How much protein do you need on a ketogenic diet? high enough to prevent muscle loss but low enough to allow one to enter and maintain a state of ketosis.Click To Tweet

With that said, let’s dive in.

how much prote ketogenic diet eggs

Once ketosis is established, our bodies require very little glucose (carbohydrates) and the glucose it does need can be produced from other sources in the body, protein, and fat.

Reaching ketonic state sets in motion a series of adaptations which minimizes body protein loss during periods of caloric restriction, but doesn’t negate it completely. Our primary goal is to have enough dietary protein to maintain ketosis while preventing the breakdown of our own bodily protein (muscle/lean mass).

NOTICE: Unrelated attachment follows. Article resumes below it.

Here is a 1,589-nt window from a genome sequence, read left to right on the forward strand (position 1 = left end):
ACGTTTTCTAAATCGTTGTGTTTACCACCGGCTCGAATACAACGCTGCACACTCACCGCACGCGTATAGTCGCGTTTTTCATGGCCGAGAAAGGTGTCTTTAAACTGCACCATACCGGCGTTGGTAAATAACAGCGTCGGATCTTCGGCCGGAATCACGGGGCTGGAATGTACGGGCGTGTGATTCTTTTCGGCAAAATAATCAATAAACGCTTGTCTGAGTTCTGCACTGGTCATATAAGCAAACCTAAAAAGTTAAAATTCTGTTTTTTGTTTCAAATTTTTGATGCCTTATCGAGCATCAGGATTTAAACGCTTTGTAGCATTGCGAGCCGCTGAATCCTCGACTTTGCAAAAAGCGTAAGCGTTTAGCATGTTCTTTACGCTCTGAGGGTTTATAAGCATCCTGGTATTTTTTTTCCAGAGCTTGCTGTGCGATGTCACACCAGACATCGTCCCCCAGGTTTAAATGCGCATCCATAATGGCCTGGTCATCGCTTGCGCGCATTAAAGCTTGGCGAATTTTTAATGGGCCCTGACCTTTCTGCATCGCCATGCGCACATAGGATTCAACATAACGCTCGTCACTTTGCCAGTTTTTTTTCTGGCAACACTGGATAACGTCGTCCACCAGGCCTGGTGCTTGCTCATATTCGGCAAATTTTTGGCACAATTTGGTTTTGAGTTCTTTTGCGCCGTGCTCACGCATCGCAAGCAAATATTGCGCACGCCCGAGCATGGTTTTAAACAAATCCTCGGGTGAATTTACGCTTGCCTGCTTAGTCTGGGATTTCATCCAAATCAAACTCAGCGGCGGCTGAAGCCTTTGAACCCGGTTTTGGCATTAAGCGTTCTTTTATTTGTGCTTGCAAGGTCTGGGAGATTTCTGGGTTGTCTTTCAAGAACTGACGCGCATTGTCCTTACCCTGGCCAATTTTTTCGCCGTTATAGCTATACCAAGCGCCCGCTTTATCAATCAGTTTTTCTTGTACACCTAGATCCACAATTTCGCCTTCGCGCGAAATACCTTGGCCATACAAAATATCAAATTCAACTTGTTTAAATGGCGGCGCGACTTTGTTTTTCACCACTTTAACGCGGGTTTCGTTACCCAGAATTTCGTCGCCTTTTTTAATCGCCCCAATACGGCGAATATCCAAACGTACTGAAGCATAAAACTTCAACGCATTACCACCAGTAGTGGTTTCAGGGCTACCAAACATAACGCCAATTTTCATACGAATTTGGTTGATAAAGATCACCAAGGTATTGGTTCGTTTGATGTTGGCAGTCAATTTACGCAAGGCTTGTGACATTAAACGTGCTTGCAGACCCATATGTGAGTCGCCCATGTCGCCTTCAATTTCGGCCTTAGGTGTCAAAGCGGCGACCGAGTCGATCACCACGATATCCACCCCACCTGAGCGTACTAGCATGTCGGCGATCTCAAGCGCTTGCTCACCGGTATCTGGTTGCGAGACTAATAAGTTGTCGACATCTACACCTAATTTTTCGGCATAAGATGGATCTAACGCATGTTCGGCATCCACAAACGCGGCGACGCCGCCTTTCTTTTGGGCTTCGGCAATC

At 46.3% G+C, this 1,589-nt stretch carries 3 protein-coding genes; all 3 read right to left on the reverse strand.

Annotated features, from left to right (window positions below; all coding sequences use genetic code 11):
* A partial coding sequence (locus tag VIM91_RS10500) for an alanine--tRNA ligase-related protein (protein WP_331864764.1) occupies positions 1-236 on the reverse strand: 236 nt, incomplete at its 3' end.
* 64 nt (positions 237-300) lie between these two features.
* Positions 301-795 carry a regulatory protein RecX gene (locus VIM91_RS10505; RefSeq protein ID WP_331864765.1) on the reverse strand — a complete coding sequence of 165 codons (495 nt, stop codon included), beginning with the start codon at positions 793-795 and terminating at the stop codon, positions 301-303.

And there lies the dilemma.

Just how much protein is enough to maintain ketosis while preventing muscle breakdown?

Through our own self-experiments and reasons discussed below, we believe in setting protein requirements based on weight, most notably lean body mass.

 

So how many grams of protein should you eat on a ketogenic diet?

How many grams of protein you should eat on a ketogenic diet will come down to a few factors:

  • Bodyweight and more accurately your LBM

    or

    Lean Body Mass (bodyweight – body fat)

  • If you’re active (exercise)
  • Whether you’re just starting the diet or already in ketosis
  • How many carbs you are consuming

Regardless of diet, the body has a minimum protein requirement needed for everyday bodily function such as basic tissue repair and hormone synthesis. The current RDA (Recommended Dietary Allowance) is .8g/kg or .36g/lb of bodyweight. These numbers are based on a very sedentary lifestyle where you are eating enough calories to maintain your weight. (i.e.  not trying to lose or gain weight)